LANGSTON, John (c.1758-1812), of Sarsden House, Oxon.
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Family and Education
b. c.1758, o.s. of James Haughton Langston, London merchant and banker, of Sarsden House by w. Sarah (d. 22 Dec. 1802). educ. ?Eton 1768-70. m. 22 May 1784, Sarah, da. of John Goddard of Woodford Hall, Essex, 1s. 4da. suc. fa. 1795.
Dir. Sun Fire office, 1794-d.
Sheriff, Oxon. 1804-5.
Langston’s father, a successful wine merchant, was deputy governor of the Bank of England (1775-6) and a year later founded the London bank of Langston, Towgood and Amory in Cheapside. It was said to be worth ‘half a million stirling’ at his death. To his son he left £300,000 and the Sarsden and Churchill estates in Oxfordshire, purchased in 1791, as well as a partnership in the bank and East India Company stock. In an election squib of 1796 (‘Minehead Races’) Langston junior was dubbed ‘Vintner ... got by that well known drag-horse "Jerusalem John" out of a famous old taphouse mare called "Gill of Wine" '.1
Langston was prepared from the outset to buy his way into Parliament: but quiet seats eluded him. As Member for Sudbury, after a contest, he gave a silent support to Pitt's administration. In 1790 he joined forces with the Poulett interest at Bridgwater and was returned on a poll. He is not know to have broken silence in the House, but in 1791 he was listed among opponents of the repeal of the Test Act in Scotland. In 1794 his name began to appear in the minority. On 8 Apr. he voted for Harrison's motion to tax placemen and pensioners. On 30 Dec. he voted for Wilberforce's amendment in favour of peace negotiations and he voted in the same sense on 26 Jan. 1795. On 5 Feb. he opposed the imperial loan; on 24 Mar. supported Fox's motion in the state of the nation; on 27 May voted for Wilberforce's fresh bid for peace negotiations, and on 1 June was in the minority on the Prince of Wale's debts. He further supported Grey's motions of 15 Feb. and 10 Mar. 1796 for peace negotiations and for an inquiry into the national finances. He oposed the abolition of the slave trade, 15 Mar.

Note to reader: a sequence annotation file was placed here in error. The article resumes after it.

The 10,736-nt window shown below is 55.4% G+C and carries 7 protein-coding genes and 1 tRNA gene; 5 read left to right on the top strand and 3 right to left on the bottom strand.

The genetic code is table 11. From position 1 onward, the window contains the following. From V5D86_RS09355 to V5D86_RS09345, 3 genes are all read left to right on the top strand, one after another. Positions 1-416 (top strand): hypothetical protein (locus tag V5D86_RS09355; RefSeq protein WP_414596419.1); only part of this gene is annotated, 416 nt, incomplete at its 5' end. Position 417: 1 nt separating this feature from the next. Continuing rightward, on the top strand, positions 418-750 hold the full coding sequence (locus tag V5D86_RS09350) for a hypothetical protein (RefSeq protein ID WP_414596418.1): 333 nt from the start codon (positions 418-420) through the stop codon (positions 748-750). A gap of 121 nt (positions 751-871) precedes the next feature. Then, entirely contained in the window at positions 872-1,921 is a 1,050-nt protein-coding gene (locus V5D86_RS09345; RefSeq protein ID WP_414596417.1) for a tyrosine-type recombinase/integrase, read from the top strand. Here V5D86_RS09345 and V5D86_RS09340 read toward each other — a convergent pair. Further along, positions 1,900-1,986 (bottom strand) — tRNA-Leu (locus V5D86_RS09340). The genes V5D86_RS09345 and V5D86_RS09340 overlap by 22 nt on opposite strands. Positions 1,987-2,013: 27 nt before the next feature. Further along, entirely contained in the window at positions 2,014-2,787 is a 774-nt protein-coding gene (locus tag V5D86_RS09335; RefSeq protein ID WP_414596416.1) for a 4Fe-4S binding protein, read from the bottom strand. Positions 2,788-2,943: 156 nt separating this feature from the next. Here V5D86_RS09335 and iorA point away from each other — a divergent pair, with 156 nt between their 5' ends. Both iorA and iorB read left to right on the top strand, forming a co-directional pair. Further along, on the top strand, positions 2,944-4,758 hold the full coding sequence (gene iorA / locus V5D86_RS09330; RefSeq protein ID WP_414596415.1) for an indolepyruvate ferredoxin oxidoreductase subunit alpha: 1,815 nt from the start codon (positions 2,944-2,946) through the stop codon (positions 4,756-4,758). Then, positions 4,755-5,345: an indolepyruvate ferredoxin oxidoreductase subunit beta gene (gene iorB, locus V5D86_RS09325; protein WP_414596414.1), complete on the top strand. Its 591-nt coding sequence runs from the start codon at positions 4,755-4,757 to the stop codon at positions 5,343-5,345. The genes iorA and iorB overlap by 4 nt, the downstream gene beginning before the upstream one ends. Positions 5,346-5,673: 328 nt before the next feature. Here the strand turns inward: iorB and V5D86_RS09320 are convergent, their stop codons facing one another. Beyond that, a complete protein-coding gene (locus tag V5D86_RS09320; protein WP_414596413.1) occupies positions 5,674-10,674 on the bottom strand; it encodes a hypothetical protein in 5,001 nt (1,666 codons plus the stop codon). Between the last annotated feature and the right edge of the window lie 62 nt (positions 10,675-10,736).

Langston's conduct put him out of the question at Bridgwater at the election of 1796. Instead he laid siege to the close borough of Minehead, controlled by John Fownes Luttrell I*, with his wife's brother-in-law, Charles Morice Pole*, as running partner. Luttrell at first refused a compromise, but was so unpopular that Langston defeated his brother for second place: Luttrell had to be satisfied with a compromise to hold on to his own. Langston remained selectively critical of government, though he subscribed £10,000 to the loyalty loan for 1797. On 28 Feb. and 1 Mar. 1797 he voted with opposition on the stoppage of Bank payments. Two of his partners had been arrested for refusal to pay in specie, and at the London bankers' meeting in March he called for legislative protection for bankers in this respect.2 He had voted on 3 Mar. for Whitbread's critical motion on the invasion of Ireland. On 10 May he supported the censure of the naval mutiny. He oposed Pitt's assessed taxes, 14 Dec. 1797, the land tax redemption bill, 23 Apr., 18 May 1798, and the income tax assessments, 14 Mar. 1799. He favoured inquiry into the failure of the Helder campaign, 10 Feb. 1800, and supported Grey's motion critical of the effect of the Irish union on the independence of Parliament, 25 Apr. On 2 Feb. 1801 he was in the minority on the address and on 19 Feb. supported inquiry into the Ferrol expedition. He supported Grey's censure motion, 25 Mar., and opposed indemnity to informers against subversion, 5 June. In 1802 he was defeated, with a running partner, at Minehead, where Luttrell bought up his mushroom property a year later while Langston's petition against the return was being postponed. In 1803, too, he and his two sisters benefited greatly from the death of their kinsman Harry Haughton Arnold.3
Langston was out of the House until March 1806, whenon the advent of the Grenville administration he came in for an Irish borough vacated by the Prince of Wales's friend Thomas Tyrwhitt, on Lord Portarlington's interest. He was clearly a supporter of the ministry—by now 'friendly' to the abolition of the slave trade. On 2 Mar. 1807 he was a defaulter, but he voted for Brand's motion against the new ministry on 9 Apr. At the general election of 1806 he had successfully contested Bridgwater, in conjunction with Earl Poulett's brother, another friend of the ministry. In 1807 he withdrew, complaining of the 'No Popery' cry against him. It was his last fling. In 1811 his bank was merged in another, Rogers & Co. He died 11 Feb. 1812, after a long illness.4
Ref Volumes: 1790-1820
Authors: Lawrence Taylor / R. G. Thorne
- 1. N. and Q. clxxix. 116; Gent Mag. (1784), 395; (1795), ii. 621; Som. RO, Luttrell mss L1/59/12.
- 2. The Times, 23 Mar. 1797.
- 3. See MINEHEAD; Gent. Mag. (1803), i. 195.
- 4. Spencer mss, Parnell to Allen, 14 Aug.; Fortescue mss, Grenville to Poulett, 18 Sept. 1806; Pole Carew mss CC/L/45, Pole to Pole Carew, 5 Jan., ?19 Feb. 1812.